Tengri was the main god of the Turkic pantheon, controlling the celestial sphere.[22] Tengri is considered to be similar to the Indo-European sky god, *Dyeus, and the structure of the reconstructed Proto-Indo-European religion is closer to that of the early Turks than to the religion of any people of Near Eastern or Mediterranean antiquity.[23] In Christian Turkish usage Tengri is used for the father of Jesus, who is referred to as "Tengri Oghli" (Son of God) and "Mshikha Tengri" (Messiah God). Tengri is also compared to Allah and Khuda). Apart from foreign religious influences, as far as known today, the original Turkish concept of Tengri was that of "heaven" or a spirit ruling in heaven. This spirit was probably imagined as some sort of force, corresponding to "mana" in modern ethnology.[24]

The most important contemporary testimony of Tengri worship is found in the Old Turkic Orkhon inscriptions, dated to the early 8th century. Written in the so-called Orkhon script, these inscriptions record an account of the mythological origins of the Turks. The inscription dedicated to Kul Tigin includes the passages (in the translation provided by the Language Committee of Ministry of Culture and Information of the Republic of Kazakhstan): "When the blue sky [Tengri] above and the brown earth below were created, between them a human being was created. Over the human beings, my ancestors Bumin Kagan and Istemi Kagan ruled. They ruled people by Turkish laws, they led them and succeeded" (face 1, line 1); "Tengri creates death. Human beings have all been created in order to die" (Template:Lang-otk), (face 2, line 9); "You passed away (lit.: 'went flying') until Tengri gives you life again" (face 2, line 14). Khagans ruled by the will of Tengri thought the ancient Turkic people and preserved these thoughts in the texts of the Orkhon inscriptions in the following way: "I, Tengri-like and Tengri-born Turk Bilge Kaghan, succeeded to the throne at this time" (Template:Lang-otk).[25]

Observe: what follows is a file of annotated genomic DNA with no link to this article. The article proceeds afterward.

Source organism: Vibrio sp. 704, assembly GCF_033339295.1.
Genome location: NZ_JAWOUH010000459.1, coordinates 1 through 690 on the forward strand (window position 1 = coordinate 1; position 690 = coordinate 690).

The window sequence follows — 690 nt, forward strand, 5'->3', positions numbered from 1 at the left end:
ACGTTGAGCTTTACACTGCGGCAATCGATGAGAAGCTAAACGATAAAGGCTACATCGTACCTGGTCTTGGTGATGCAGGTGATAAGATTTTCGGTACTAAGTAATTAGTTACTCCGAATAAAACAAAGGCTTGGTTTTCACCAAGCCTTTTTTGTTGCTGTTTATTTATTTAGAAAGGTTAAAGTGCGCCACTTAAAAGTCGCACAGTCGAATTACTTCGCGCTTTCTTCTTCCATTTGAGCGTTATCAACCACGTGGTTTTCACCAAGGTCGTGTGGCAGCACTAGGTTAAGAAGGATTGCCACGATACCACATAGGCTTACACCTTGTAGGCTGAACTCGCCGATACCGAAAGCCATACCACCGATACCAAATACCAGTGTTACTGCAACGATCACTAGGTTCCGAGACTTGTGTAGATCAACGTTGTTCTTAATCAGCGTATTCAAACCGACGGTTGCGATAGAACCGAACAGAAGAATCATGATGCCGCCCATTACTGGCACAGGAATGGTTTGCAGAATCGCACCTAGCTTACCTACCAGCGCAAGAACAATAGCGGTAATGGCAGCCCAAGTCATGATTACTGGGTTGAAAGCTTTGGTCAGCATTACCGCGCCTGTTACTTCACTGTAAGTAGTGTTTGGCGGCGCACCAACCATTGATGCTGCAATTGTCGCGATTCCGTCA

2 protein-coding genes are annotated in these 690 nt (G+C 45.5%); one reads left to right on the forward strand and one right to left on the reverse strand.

In one Turkic myth, Tengri is a pure, white goose that flies constantly over an endless expanse of water, which represents time. Beneath this water, Ak Ana ("White Mother") calls out to him saying "Create". To overcome his loneliness, Tengri creates Er Kishi, who is not as pure or as white as Tengri and together they set up the world. Er Kishi becomes a demonic character and strives to mislead people and draw them into its darkness. Tengri assumes the name Tengri Ülgen and withdraws into Heaven from which he tries to provide people with guidance through sacred animals that he sends among them. The Ak Tengris occupy the fifth level of Heaven. Shaman priests who want to reach Tengri Ülgen never get further than this level, where they convey their wishes to the divine guides. Returns to earth or to the human level take place in a goose-shaped vessel.[26]

Geographical names

The Khan Tengri pyramidal peak
  • A pyramidal peak of the Tian Shan range between China, Kazakhstan, and Kyrgyzstan, is called "Khan Tengri." The Tian Shan itself is known in Uyghur as the Tanri Tagi.
  • The Tangra Mountains on Livingston Island in the South Shetland Islands of Antarctica are also named after the deity.
  • The Bulgars named a large mountain in the Rila mountain range after Tangra, although it was renamed in the 15th century to Musala ("Mountain of Allah") by the Ottoman Turks.
  • Otgontenger, the highest mountain of the Khangai mountains in Mongolia.
  • Tengger Desert, a desert in Inner Mongolia, China.

Modern revival

"Tengrism" is the term for a revival of Central Asian shamanism after the dissolution of the Soviet Union. In Kyrgyzstan, Tengrism was suggested as a Pan-Turkic national ideology following the 2005 presidential elections by an ideological committee chaired by state secretary Dastan Sarygulov.[27] In Mongolia, Tengrism has not died out and is still practised by about 2.5 percent of the population. The Western peoples and Southern peoples are known to have the highest number of Tengrism practitioners. In Mongolian, Tengrism is often referred to as “бөө мөргөл” or “böö mörgöl”.

See also

  • Tengger Cavalry, a Mongolian folk metal band in China named after Tengri.
  • Tengri Khan, a title addressed to the Emperor Taizong of Tang.


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  2. Team, Forvo. "تەڭرى pronunciation: How to pronounce تەڭرى in Uyghur". 
  3. Bukharaev, R. (2014). Islam in Russia: The Four Seasons. Vereinigtes Königreich: Taylor & Francis. p. 78
  4. 4.0 4.1 Jean-Paul Roux, Die alttürkische Mythologie, p. 255
  5. "Altaic etymology : Query result".